Some dog bite experts assume that testing for temperament when a dog is apuppy, preferably around eight weeks of age, can predict what the dog will belike temperamentally when it reaches adulthood. Specifically, I have served as an expert in several dog bite lawsuits in Arizona, California and Nevada in which the opposing animal behavior expert concluded that subject dog must have been well-tempered and non-aggressive by nature when it attacked the plaintiff because it passed a temperament test when it was a puppy. Animal behavior science tells us that opinions like this are suspect, however.
For example, I know of one peer-reviewed study which is tested German Shepherd dogs for temperament when they were puppies but this did not predict their suitability for police work when they became adult. A more comprehensive investigation used a different population of dogs (Riemer, S. et.al. 2014 The predictive value of early behavioral assessments in pet dogs – A longitudinal study from neonates to adults. PloS ONE 9(7)). In this study, 50 Border collies served as the subjects and all were subjected to a different tests to access certain behavioral tendencies tests as neonates (2 to 10 days of age), or when these dogs were young puppies at 40 to 50 days of age, then finally when the same dogs were adult (1.5 – 2 years of age). Test included measures to assess sociability, general activity and exploratory behavior, and also aggressive tendencies. Generally speaking, results clearly show that scores when the dogs were very young lack correlation with scores when the dogs were adult. Hence, conclusions were that early testing had limited or no predictive value for what the tendencies the dogs would express when they became adult. And, surprisingly as it might seem, I know of another related study which showed that some mixed-breed dogs who passed their temperament tests when in a shelter environment actually became aggressive when subsequently tested after being placed in an owner’s home.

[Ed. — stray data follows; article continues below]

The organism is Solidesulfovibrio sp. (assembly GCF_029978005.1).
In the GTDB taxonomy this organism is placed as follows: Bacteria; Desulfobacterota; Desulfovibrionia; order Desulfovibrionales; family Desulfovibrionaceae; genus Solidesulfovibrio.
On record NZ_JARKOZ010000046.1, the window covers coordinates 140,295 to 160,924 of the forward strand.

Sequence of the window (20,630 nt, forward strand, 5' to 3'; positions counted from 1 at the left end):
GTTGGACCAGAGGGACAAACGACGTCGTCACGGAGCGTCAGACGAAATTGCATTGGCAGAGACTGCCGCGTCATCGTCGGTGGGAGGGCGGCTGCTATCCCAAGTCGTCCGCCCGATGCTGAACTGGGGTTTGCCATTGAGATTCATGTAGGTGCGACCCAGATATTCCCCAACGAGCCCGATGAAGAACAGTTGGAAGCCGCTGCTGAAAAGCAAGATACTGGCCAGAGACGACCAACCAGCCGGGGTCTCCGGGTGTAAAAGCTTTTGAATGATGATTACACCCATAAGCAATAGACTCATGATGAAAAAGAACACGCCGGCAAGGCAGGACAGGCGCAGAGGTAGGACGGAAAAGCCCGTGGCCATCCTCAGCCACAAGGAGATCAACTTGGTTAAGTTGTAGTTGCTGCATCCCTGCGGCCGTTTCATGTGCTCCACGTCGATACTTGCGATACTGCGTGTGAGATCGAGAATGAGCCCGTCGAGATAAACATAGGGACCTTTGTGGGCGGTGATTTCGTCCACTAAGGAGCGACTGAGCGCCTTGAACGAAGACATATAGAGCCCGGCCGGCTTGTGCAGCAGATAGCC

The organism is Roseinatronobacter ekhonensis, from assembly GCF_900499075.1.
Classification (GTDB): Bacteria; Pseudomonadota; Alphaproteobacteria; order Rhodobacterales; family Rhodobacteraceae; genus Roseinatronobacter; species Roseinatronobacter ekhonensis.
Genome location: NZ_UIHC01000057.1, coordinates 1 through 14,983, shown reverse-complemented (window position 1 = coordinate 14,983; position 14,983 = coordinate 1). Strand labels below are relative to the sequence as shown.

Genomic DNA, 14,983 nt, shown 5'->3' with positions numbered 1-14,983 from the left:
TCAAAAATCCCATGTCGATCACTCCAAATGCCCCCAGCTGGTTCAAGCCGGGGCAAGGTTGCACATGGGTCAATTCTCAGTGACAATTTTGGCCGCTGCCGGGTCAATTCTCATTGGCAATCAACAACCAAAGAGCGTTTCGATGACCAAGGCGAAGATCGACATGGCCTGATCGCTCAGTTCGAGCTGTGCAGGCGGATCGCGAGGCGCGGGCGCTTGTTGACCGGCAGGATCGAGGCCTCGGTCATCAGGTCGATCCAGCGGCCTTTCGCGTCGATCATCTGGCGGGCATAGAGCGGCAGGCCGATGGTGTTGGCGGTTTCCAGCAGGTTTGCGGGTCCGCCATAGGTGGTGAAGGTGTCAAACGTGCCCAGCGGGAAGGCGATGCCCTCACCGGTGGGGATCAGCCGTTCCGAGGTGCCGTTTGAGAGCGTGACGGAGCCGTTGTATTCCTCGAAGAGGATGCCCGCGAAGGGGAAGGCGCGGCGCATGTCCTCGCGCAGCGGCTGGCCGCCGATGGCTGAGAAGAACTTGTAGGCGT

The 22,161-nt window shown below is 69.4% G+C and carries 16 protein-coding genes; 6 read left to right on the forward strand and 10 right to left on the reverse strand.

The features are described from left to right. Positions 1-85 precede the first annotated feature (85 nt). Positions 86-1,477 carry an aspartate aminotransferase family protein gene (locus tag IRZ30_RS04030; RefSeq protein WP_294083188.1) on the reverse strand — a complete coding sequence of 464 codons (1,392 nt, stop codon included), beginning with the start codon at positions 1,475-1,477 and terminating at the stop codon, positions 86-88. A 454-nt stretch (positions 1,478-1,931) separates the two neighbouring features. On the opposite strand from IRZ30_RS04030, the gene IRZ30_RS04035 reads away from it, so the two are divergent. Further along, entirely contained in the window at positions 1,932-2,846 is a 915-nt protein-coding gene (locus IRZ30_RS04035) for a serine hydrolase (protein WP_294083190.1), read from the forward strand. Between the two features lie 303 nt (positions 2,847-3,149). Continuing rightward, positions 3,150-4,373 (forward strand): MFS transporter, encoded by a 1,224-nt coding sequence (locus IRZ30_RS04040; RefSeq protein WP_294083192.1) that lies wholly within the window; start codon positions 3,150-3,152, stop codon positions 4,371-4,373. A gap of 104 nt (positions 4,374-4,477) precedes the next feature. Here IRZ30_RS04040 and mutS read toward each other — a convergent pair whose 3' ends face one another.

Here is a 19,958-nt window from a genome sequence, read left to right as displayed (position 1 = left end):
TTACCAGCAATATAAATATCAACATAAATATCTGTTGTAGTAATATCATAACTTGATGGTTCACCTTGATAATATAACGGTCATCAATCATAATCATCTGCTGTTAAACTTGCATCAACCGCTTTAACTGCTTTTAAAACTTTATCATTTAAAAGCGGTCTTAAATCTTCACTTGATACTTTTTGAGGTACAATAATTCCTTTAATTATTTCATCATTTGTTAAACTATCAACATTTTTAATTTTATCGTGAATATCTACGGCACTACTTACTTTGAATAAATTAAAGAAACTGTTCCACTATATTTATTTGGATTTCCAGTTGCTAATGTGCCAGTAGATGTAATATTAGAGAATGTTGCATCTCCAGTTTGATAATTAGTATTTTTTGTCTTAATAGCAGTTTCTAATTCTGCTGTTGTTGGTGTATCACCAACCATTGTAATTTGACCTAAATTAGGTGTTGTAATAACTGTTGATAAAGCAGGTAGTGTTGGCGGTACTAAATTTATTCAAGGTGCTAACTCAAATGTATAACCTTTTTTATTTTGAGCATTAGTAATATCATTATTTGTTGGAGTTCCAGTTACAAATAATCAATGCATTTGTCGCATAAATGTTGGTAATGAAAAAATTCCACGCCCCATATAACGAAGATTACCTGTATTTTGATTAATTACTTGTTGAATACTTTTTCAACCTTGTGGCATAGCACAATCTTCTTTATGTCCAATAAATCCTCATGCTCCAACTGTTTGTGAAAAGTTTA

The upshot is that temperament test scores of puppies should not be used to support opinions suggesting that a dog who attacked a person was of necessarily sound temperament when adult. Other more reliable evidence is needed such as the general breed tendencies which a dog’s genetics dictates, the extent and quality of the dog’s socialization and training both before and after it reaches behavioral maturity, and whether the dog displayed overt signs of aggression towards people both before or sometime shortly after the incident happened.